This research presents a functional model for a wearable display that describes the typical contextual relationships surrounding its everyday use. Two wearable display devices were developed that sense and visually represent skin conductivity level, as an objective measurement of the physiological arousal in humans. Each device uses a distinct display technique, which varies in the level of comprehensibility and ambiguity it affords to those who view it over a period of time. A short observation and pilot study of usage patterns of each display technique was conducted to assess the qualitative comfort and usability issues of wearable computing displays in everyday environments.
Wilkinson, Brett and Calder, Paul (2008): Investigating touch interactions for an augmented world. In: Proceedings of OZCHI08 - the CHISIG Annual Conference on Human-Computer Interaction 2008. pp. 25-32. Available online
Touch screen interaction usually requires the user to view the input surface in order to make their selections. When the interaction platform is purposefully occluded to allow for natural interaction with an augmented reality (AR) system new issues are raised in regard to the usability of the touch sensitive interface. This paper details a user evaluation scenario that we have conducted looking at pen-based selection techniques for a personal, light-weight AR system and introduces a trial for manipulation testing that we are currently conducting. By testing various techniques we are identifying a combination of operations that will enable effective and usable communication with an unobtrusive, mobile AR system.
Pearce, Jon and Pardo, Sofia (2008): To search or to explore -- that is the question: a study in mindful engagement. In: Proceedings of OZCHI08 - the CHISIG Annual Conference on Human-Computer Interaction 2008. pp. 251-254. Available online
It's easy to attract someone's attention on the web -- seductive animations using software such as Flash make this all too easy. But how do you retain their interest and, more importantly, keep their focus on the task at hand? We have approached this question by producing a research tool called iFISH that enables us to quickly construct environments in which users explore a range of outcomes based on their dynamic changes to personal preference settings, together with reflections on the consequences of these changes. We first describe a study using this tool in the context of students given the task of making a selection from a large range of university subjects, and later we introduce other uses of such a system.
Hansen, Susan, Robertson, Toni, Wilson, Laurie and Hall, Ralph (2008): Using an action research approach to design a telemedicine system for critical care: a reflection. In: Proceedings of OZCHI08 - the CHISIG Annual Conference on Human-Computer Interaction 2008. pp. 255-258. Available online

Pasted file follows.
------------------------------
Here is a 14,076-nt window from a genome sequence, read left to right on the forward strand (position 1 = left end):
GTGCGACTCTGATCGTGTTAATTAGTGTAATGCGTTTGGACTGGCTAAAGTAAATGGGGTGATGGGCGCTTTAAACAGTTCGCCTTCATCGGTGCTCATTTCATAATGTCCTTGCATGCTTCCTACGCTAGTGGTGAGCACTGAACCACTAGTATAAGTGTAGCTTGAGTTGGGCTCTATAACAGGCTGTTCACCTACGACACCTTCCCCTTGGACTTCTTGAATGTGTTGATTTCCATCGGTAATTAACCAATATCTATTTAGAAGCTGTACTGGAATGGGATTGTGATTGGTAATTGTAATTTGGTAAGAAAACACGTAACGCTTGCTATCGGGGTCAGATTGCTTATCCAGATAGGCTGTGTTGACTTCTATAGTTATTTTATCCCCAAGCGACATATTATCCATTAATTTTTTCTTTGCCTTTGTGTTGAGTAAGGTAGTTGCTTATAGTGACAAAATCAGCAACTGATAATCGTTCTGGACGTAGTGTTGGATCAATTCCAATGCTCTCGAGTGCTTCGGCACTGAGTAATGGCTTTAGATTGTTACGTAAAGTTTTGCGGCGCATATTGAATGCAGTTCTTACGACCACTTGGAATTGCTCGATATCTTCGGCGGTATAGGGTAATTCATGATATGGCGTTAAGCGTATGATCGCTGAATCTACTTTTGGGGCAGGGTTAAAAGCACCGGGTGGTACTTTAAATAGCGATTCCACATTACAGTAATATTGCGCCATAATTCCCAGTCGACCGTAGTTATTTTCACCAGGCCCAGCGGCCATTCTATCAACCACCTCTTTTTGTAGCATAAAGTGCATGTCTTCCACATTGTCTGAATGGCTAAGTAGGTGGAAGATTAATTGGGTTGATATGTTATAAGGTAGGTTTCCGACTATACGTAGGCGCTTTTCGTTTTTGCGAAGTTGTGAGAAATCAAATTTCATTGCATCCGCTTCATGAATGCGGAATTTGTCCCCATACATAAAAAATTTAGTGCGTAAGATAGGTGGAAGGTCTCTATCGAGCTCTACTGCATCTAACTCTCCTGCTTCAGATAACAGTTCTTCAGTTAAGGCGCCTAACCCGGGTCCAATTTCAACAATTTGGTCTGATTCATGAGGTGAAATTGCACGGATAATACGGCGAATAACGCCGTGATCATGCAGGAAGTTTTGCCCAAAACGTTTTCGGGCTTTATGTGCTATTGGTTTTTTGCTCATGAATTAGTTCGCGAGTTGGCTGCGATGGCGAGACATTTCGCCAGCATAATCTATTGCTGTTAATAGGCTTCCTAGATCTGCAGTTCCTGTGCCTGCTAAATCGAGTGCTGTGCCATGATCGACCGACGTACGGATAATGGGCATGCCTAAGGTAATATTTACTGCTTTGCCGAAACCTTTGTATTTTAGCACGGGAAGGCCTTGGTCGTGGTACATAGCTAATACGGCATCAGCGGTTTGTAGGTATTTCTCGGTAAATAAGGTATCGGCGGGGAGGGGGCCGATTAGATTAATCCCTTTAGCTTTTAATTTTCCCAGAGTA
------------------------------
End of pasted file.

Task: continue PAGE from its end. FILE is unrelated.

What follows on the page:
This paper reflects on the Action Research approach adopted in the design of the ECHONET (EchoCardiographic Healthcare Online Networking Expertise in Tasmania) system -- a telemedicine system developed by CSIRO (Commonwealth Scientific Industrial Research Organisation) Australia to facilitate the sharing of expertise and services between the Intensive Care Units (ICUs) of a major tertiary hospital and a remote hospital in Tasmania, Australia. The baseline study within this project has been used to evaluate the ways in which the Action Research approach influenced the project directions and its success, allowing the project team to better tailor the system to the clinicians' needs and deal with the unanticipated complications that are common in health projects.
Wilde, Danielle (2008): The hipdiskettes: learning (through) wearables. In: Proceedings of OZCHI08 - the CHISIG Annual Conference on Human-Computer Interaction 2008. pp. 259-262. Available online
Physically engaging wearable interfaces offer a new means of self-expression. They help us move beyond our reliance on linguistics by supporting more open, dynamic and fluid forms of expression that are pre-verbal, that originate in the body. Our research suggests that they also present untapped potential for learning about how different people learn. We investigate this idea through the learning process of the hipdiskettes, a group of performers working with the hipDisk wearable musical interface. Examples from the initial rehearsal periods are presented, noting the learning affordances provided by the interface, learning supports provided by the developer, and the different needs and approaches over time of the performers. Investigating learning was not the focus of the hipDisk research yet outcomes suggest that a consideration of how different people learn through, and about, their bodies is beneficial to the development of physically engaging wearables.
Mueller, Florian 'Floyd', Gibbs, Martin R. and Vetere, Frank (2008): Taxonomy of exertion games. In: Proceedings of OZCHI08 - the CHISIG Annual Conference on Human-Computer Interaction 2008. pp. 263-266. Available online